One of Britain's few successful industries could be forced abroad by suffocating red tape imposed by so called legal experts such as senior civil servants, Ministers and Judges.
Now MAWKISH, the union that represents Mode/Actress/Whatevers, has spoken out about the paralysing blanket of political correctness and human rights that could destroy centuries of British tradition.
Britain's kiss'n'tell industry earns millions of pounds for British newspaper publishers, some of whom pay several pounds in tax into the British economy. But now it could find it's unable to compete on the international markets if government ministers and judges insists on their byzantine obsession with invasions of privacy.
Kiss'n'Tell is one of the few success stories this country can boast of. No other country in the world has produced the same numbers of wannabe models and reality TV stars ready to sleep with footballers and pop stars and then wash the resulting dirty laundry in public. Brits lead the way because they know exactly what sort of dirt sells. These skills have been handed down over the generations, passing from Jade to Jordan, in what has become one of the top employers in parts of the home counties and cheshire.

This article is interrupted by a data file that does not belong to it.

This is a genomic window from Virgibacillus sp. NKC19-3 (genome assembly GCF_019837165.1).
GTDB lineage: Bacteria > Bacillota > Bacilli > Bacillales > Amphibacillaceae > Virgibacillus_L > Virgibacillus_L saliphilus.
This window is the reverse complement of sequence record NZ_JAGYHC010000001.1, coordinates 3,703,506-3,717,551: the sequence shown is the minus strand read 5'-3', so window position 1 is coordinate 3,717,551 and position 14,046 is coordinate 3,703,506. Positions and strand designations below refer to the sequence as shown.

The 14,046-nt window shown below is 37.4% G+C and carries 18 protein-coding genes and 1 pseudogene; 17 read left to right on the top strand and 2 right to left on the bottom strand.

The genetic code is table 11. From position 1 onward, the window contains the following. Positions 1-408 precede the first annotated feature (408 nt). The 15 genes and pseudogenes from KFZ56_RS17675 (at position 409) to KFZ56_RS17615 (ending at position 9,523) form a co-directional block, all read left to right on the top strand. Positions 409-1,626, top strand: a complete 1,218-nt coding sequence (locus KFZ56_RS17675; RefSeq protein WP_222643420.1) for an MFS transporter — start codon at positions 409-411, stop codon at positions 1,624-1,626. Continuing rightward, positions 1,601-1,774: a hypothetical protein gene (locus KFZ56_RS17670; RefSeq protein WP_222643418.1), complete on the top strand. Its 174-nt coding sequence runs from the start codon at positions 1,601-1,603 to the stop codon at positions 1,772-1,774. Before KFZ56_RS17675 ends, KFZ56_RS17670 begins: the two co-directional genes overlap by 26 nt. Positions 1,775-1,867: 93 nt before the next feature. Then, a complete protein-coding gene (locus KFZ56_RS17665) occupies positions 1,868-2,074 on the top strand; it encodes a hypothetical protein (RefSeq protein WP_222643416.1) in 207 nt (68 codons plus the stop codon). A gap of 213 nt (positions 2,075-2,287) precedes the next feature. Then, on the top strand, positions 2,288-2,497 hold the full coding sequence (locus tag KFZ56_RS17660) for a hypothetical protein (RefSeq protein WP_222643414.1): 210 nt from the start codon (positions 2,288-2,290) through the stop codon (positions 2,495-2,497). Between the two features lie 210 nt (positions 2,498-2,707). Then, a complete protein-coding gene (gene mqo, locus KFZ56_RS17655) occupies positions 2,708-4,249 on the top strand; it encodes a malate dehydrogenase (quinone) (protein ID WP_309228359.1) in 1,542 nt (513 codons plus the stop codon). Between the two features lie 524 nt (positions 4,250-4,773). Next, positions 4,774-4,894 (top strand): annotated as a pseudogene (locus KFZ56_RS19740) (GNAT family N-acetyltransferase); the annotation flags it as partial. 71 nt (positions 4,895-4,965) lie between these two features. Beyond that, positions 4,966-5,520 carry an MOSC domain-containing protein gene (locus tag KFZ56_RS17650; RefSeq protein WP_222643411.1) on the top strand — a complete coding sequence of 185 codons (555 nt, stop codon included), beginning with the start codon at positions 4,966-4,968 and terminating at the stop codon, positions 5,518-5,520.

But now our competitive advantage could be neutralised, and thouands of jobs lost, if so called legal experts get their way. "What do these blokes know about the public interest,' asked Kelvin Mackenzie, 'they've spent years shining their arses on seats court rooms, legal chambers, Parliament and civil service committees. Do you really want your right to privacy to be decided by people like this?'
Threatened way of life
In the public interest - need to know if footballer or game show host has bit on side - could have wider ramifications for us all, even though half the tabloid readers don't even bother voting anyway
Jobs going abroad
We just don't like winners in this country
New study that says China's Kiss N tell industry is going gangbusters, growth at 20 per cent per year, could swamp Britain in five years time
Only 24 hours to save the kiss'n'tell industry, writes freelance copywriter Alistair Campbell